Business survivors will manage change

    What will future enterprises look like? IBM says fortunes will flow to those who manage accelerated change.

    A recent study conducted by IBM of more than 1,000 private and public sector leaders worldwide reveals the enterprise of the future must manage a pace of change that has yet to be experienced by most companies. After reading the study, the single most important conduit to effectively managing this accelerated rate of change, I believe, will be companies’ ability to communicate through emerging channels.

    CEOs surveyed ranked people skills, market forces and technology as the three external forces with the greatest impact on their organizations. When coupled with the report’s "striking findings," which follow, a case can be made for ramping up internal and external communications that support global brand platforms and, simultaneously, brand adaptation to suit culturally diverse markets. 

    Organizations are bombarded by change, and many are struggling to keep up. Eight out of 10 CEOs see significant change ahead, and yet the gap between expected change and the ability to manage it has almost tripled since the last Global CEO Study in 2006.

    The study found 75 percent of companies characterize their approach to change as informal, ad hoc or improvised. I suspect this contributes to their inability to manage change.

    CEOs view more demanding customers not as a threat, but as an opportunity to differentiate. CEOs are spending more to attract and retain increasingly prosperous, informed and socially aware customers.

    According to the report, customers now have far more sources of information. Fifty-three percent of consumers surveyed said they used the Internet to compare product features and pricing. Twenty-five percent accessed information from a mobile device, and 10 percent sent text messages to friends and family to get input and share product information prior to purchasing.

    These percentages are certain to grow as mobile and social media channels become more mainstream. If there is any doubt as to the pending impact of mobile and social media communications among consumers, do a Google search on the latest version of Apple’s iPhone. Insiders expect a technological revolution on scale with the introduction of Microsoft Windows.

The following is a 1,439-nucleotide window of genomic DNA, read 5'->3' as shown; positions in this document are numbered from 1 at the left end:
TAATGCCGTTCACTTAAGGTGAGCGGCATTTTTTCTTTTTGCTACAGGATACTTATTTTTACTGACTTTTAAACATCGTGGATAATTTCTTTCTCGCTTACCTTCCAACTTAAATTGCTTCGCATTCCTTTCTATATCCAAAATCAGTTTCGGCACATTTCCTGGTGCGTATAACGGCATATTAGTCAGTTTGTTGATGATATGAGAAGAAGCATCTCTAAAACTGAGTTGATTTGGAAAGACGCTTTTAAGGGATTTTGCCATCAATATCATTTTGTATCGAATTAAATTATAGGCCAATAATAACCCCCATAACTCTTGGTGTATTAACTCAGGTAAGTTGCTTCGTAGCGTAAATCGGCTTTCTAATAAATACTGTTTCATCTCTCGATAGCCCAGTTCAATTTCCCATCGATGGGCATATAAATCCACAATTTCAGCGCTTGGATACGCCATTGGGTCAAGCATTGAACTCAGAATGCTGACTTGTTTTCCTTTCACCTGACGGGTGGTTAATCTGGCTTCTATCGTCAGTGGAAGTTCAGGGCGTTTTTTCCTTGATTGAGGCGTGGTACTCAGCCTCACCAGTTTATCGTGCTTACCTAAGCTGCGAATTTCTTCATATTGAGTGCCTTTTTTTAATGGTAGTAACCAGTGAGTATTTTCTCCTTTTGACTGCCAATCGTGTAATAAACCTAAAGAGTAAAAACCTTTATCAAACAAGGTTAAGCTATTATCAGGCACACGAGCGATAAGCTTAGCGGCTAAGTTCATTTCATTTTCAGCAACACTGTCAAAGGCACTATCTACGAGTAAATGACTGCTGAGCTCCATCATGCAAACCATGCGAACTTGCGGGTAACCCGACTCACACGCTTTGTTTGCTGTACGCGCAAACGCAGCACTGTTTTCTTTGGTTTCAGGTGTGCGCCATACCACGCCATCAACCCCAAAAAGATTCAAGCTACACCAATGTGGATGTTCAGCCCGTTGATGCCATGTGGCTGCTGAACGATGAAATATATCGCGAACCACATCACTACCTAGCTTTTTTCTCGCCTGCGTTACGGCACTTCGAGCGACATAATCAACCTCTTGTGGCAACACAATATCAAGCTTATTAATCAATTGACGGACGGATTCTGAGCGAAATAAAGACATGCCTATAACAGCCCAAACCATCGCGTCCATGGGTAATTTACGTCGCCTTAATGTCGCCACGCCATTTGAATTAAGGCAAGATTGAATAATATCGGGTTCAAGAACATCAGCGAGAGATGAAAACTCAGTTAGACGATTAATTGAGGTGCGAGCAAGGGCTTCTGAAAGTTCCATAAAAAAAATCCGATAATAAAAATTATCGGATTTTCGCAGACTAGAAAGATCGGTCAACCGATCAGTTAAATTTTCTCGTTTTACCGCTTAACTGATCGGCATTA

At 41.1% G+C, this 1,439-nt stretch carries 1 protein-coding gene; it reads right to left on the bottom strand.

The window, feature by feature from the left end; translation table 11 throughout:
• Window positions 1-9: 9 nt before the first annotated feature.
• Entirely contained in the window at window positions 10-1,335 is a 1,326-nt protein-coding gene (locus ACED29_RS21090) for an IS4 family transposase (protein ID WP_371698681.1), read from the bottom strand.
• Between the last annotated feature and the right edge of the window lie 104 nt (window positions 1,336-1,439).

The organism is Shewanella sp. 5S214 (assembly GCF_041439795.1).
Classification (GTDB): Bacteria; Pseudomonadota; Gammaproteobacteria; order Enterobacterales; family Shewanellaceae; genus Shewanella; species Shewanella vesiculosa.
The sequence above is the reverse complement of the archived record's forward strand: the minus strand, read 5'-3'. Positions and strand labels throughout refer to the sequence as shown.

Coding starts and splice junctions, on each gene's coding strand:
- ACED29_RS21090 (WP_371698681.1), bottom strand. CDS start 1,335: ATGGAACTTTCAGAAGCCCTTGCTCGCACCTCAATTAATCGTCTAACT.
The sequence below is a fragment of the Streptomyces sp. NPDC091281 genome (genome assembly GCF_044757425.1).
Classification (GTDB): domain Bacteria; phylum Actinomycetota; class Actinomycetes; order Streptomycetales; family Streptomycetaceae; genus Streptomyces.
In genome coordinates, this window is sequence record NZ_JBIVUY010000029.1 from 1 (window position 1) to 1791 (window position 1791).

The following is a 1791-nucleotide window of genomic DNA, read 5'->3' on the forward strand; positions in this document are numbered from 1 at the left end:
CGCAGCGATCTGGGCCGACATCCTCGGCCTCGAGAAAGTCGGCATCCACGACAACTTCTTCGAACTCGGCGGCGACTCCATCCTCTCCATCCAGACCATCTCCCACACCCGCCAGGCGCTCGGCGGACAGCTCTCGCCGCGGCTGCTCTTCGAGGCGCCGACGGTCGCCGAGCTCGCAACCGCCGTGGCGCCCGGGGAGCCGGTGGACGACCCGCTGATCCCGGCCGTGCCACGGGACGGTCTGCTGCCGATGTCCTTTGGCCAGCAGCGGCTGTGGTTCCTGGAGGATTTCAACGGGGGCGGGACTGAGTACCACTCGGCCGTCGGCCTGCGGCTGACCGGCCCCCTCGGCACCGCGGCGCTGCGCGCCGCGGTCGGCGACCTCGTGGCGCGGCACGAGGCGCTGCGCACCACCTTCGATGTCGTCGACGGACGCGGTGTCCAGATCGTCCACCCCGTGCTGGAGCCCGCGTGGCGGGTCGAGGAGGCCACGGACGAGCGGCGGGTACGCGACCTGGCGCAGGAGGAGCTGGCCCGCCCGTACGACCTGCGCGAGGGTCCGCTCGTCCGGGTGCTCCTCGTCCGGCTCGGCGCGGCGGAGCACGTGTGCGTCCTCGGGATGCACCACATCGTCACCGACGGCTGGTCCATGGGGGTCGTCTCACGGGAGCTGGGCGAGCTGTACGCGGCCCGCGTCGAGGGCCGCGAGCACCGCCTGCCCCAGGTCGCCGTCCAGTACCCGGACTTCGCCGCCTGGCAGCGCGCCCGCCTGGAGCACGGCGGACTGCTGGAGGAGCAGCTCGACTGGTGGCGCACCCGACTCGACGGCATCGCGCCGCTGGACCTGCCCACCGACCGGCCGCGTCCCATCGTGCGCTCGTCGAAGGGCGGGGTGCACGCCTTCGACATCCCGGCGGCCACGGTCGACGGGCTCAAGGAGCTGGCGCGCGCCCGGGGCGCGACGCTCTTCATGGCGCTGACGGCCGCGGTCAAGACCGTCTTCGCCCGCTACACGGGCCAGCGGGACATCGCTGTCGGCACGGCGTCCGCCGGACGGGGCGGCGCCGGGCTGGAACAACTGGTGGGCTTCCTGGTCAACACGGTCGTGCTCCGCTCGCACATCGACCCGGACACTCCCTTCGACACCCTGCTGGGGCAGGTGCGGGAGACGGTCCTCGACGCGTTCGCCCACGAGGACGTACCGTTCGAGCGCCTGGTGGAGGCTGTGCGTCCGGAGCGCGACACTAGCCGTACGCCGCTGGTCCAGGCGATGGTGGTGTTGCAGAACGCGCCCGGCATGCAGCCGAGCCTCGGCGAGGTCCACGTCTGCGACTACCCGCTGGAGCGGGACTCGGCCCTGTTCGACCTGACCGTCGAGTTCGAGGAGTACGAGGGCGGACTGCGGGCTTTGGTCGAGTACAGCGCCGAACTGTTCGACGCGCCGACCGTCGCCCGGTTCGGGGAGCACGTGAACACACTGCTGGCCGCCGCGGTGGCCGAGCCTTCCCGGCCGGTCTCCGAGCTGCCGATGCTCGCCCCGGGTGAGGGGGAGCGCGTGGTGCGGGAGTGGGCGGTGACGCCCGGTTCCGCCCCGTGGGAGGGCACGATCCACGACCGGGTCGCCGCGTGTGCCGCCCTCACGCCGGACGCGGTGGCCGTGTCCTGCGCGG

Nearly all CEOs are adapting their business models – two-thirds are implementing extensive innovations. More than 40 percent are changing their enterprise models to be more collaborative.

    Woven throughout the study are words such as collaborative, change, culture, manage, informed, socially aware, and implementing extensive innovations. All of these words indicate a need for effective communication among internal and external stakeholders to facilitate sustainable change throughout the environment in which a company operates.

    "The more informed our customers are and the higher their expectation levels, the better we will be positioned to demonstrate our differentiation," one U.S. CEO said in the survey. Many CEOs consider the informed and collaborative customer a chance to justify premium positioning and price.

    To achieve this level of collaboration with customers, employees’ roles as brand ambassadors becomes all the more important to enterprise success. Company brands represent differentiation and differentiation allows companies to command higher margins. Internally, employees must receive consistent reinforcement of what a brand represents to become an effective ambassador. Then, and only then, can they live the brand in all their interactions. 

    Additional insights gained by reviewing the report are worth the effort. We all understand the old adage that indicates the only constant is change. But to manage that change, communication is critical. As you read through the report, determine how your business will handle the increased rapidity of change. 

    Karl Robe, APR, leads the public relations practice at Avicom Marketing Communications, which has offices in Waukesha and Milwaukee, Wis., and Montville, N.J. He can be reached at

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